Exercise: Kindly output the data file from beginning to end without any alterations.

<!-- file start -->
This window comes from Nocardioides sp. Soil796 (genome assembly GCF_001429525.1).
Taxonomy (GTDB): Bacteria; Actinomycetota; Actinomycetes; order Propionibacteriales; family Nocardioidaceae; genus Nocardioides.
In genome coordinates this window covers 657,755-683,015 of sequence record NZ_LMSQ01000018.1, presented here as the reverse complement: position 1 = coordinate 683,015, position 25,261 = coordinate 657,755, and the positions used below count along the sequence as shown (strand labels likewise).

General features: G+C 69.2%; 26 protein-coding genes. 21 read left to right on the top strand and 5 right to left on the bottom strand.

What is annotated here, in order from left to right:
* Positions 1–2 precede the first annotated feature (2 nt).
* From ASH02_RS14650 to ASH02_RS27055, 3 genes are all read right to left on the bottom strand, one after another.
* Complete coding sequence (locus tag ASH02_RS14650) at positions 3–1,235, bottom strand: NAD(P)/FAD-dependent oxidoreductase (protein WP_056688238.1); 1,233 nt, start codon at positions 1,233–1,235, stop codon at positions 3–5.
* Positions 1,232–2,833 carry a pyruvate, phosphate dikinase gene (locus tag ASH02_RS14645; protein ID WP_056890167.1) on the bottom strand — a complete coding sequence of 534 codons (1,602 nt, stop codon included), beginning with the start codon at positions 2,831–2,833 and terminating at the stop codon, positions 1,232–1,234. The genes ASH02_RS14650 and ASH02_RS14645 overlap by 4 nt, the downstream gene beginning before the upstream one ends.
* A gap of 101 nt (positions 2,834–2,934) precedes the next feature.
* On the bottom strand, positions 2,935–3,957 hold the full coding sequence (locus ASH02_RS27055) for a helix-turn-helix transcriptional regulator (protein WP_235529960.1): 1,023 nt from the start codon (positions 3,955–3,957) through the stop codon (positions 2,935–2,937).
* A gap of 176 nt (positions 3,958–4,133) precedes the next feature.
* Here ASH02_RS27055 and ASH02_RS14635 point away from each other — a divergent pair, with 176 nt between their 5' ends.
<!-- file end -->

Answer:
This window comes from Nocardioides sp. Soil796 (genome assembly GCF_001429525.1).
Taxonomy (GTDB): Bacteria; Actinomycetota; Actinomycetes; order Propionibacteriales; family Nocardioidaceae; genus Nocardioides.
In genome coordinates this window covers 657,755-683,015 of sequence record NZ_LMSQ01000018.1, presented here as the reverse complement: position 1 = coordinate 683,015, position 25,261 = coordinate 657,755, and the positions used below count along the sequence as shown (strand labels likewise).

General features: G+C 69.2%; 26 protein-coding genes. 21 read left to right on the top strand and 5 right to left on the bottom strand.

What is annotated here, in order from left to right:
* Positions 1–2 precede the first annotated feature (2 nt).
* From ASH02_RS14650 to ASH02_RS27055, 3 genes are all read right to left on the bottom strand, one after another.
* Complete coding sequence (locus tag ASH02_RS14650) at positions 3–1,235, bottom strand: NAD(P)/FAD-dependent oxidoreductase (protein WP_056688238.1); 1,233 nt, start codon at positions 1,233–1,235, stop codon at positions 3–5.
* Positions 1,232–2,833 carry a pyruvate, phosphate dikinase gene (locus tag ASH02_RS14645; protein ID WP_056890167.1) on the bottom strand — a complete coding sequence of 534 codons (1,602 nt, stop codon included), beginning with the start codon at positions 2,831–2,833 and terminating at the stop codon, positions 1,232–1,234. The genes ASH02_RS14650 and ASH02_RS14645 overlap by 4 nt, the downstream gene beginning before the upstream one ends.
* A gap of 101 nt (positions 2,834–2,934) precedes the next feature.
* On the bottom strand, positions 2,935–3,957 hold the full coding sequence (locus ASH02_RS27055) for a helix-turn-helix transcriptional regulator (protein WP_235529960.1): 1,023 nt from the start codon (positions 3,955–3,957) through the stop codon (positions 2,935–2,937).
* A gap of 176 nt (positions 3,958–4,133) precedes the next feature.
* Here ASH02_RS27055 and ASH02_RS14635 point away from each other — a divergent pair, with 176 nt between their 5' ends.